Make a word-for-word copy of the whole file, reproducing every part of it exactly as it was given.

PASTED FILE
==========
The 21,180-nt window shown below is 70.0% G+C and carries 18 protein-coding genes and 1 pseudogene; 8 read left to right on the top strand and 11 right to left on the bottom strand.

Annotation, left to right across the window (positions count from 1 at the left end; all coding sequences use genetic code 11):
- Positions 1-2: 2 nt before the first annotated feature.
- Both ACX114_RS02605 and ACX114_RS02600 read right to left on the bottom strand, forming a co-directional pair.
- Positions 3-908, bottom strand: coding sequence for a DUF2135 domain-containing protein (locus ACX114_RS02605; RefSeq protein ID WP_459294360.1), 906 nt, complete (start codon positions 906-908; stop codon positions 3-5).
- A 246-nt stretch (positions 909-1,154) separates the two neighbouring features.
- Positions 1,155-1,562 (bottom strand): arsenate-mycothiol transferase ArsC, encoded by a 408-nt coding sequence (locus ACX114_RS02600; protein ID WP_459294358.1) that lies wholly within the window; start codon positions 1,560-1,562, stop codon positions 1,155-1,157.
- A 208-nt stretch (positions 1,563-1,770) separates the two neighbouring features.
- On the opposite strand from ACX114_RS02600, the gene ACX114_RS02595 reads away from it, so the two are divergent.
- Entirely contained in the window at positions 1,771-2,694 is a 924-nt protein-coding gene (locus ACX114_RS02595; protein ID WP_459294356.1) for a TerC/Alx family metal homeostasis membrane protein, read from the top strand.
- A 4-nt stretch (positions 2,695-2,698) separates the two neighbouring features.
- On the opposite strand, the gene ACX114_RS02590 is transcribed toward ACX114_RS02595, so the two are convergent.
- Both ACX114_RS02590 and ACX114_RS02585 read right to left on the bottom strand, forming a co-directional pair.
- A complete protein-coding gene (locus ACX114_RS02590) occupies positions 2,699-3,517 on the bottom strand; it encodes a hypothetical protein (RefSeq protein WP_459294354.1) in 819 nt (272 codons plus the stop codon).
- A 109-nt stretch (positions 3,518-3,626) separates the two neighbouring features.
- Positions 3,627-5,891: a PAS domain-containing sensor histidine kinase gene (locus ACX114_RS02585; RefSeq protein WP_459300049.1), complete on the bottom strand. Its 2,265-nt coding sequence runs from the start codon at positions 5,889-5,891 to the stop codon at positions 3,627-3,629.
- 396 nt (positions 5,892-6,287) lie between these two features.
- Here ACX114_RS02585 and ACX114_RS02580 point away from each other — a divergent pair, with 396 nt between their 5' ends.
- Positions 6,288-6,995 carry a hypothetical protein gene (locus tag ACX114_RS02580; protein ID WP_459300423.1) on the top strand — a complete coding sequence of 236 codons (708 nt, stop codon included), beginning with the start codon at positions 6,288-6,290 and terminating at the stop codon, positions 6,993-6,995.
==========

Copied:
The 21,180-nt window shown below is 70.0% G+C and carries 18 protein-coding genes and 1 pseudogene; 8 read left to right on the top strand and 11 right to left on the bottom strand.

Annotation, left to right across the window (positions count from 1 at the left end; all coding sequences use genetic code 11):
- Positions 1-2: 2 nt before the first annotated feature.
- Both ACX114_RS02605 and ACX114_RS02600 read right to left on the bottom strand, forming a co-directional pair.
- Positions 3-908, bottom strand: coding sequence for a DUF2135 domain-containing protein (locus ACX114_RS02605; RefSeq protein ID WP_459294360.1), 906 nt, complete (start codon positions 906-908; stop codon positions 3-5).
- A 246-nt stretch (positions 909-1,154) separates the two neighbouring features.
- Positions 1,155-1,562 (bottom strand): arsenate-mycothiol transferase ArsC, encoded by a 408-nt coding sequence (locus ACX114_RS02600; protein ID WP_459294358.1) that lies wholly within the window; start codon positions 1,560-1,562, stop codon positions 1,155-1,157.
- A 208-nt stretch (positions 1,563-1,770) separates the two neighbouring features.
- On the opposite strand from ACX114_RS02600, the gene ACX114_RS02595 reads away from it, so the two are divergent.
- Entirely contained in the window at positions 1,771-2,694 is a 924-nt protein-coding gene (locus ACX114_RS02595; protein ID WP_459294356.1) for a TerC/Alx family metal homeostasis membrane protein, read from the top strand.
- A 4-nt stretch (positions 2,695-2,698) separates the two neighbouring features.
- On the opposite strand, the gene ACX114_RS02590 is transcribed toward ACX114_RS02595, so the two are convergent.
- Both ACX114_RS02590 and ACX114_RS02585 read right to left on the bottom strand, forming a co-directional pair.
- A complete protein-coding gene (locus ACX114_RS02590) occupies positions 2,699-3,517 on the bottom strand; it encodes a hypothetical protein (RefSeq protein WP_459294354.1) in 819 nt (272 codons plus the stop codon).
- A 109-nt stretch (positions 3,518-3,626) separates the two neighbouring features.
- Positions 3,627-5,891: a PAS domain-containing sensor histidine kinase gene (locus ACX114_RS02585; RefSeq protein WP_459300049.1), complete on the bottom strand. Its 2,265-nt coding sequence runs from the start codon at positions 5,889-5,891 to the stop codon at positions 3,627-3,629.
- 396 nt (positions 5,892-6,287) lie between these two features.
- Here ACX114_RS02585 and ACX114_RS02580 point away from each other — a divergent pair, with 396 nt between their 5' ends.
- Positions 6,288-6,995 carry a hypothetical protein gene (locus tag ACX114_RS02580; protein ID WP_459300423.1) on the top strand — a complete coding sequence of 236 codons (708 nt, stop codon included), beginning with the start codon at positions 6,288-6,290 and terminating at the stop codon, positions 6,993-6,995.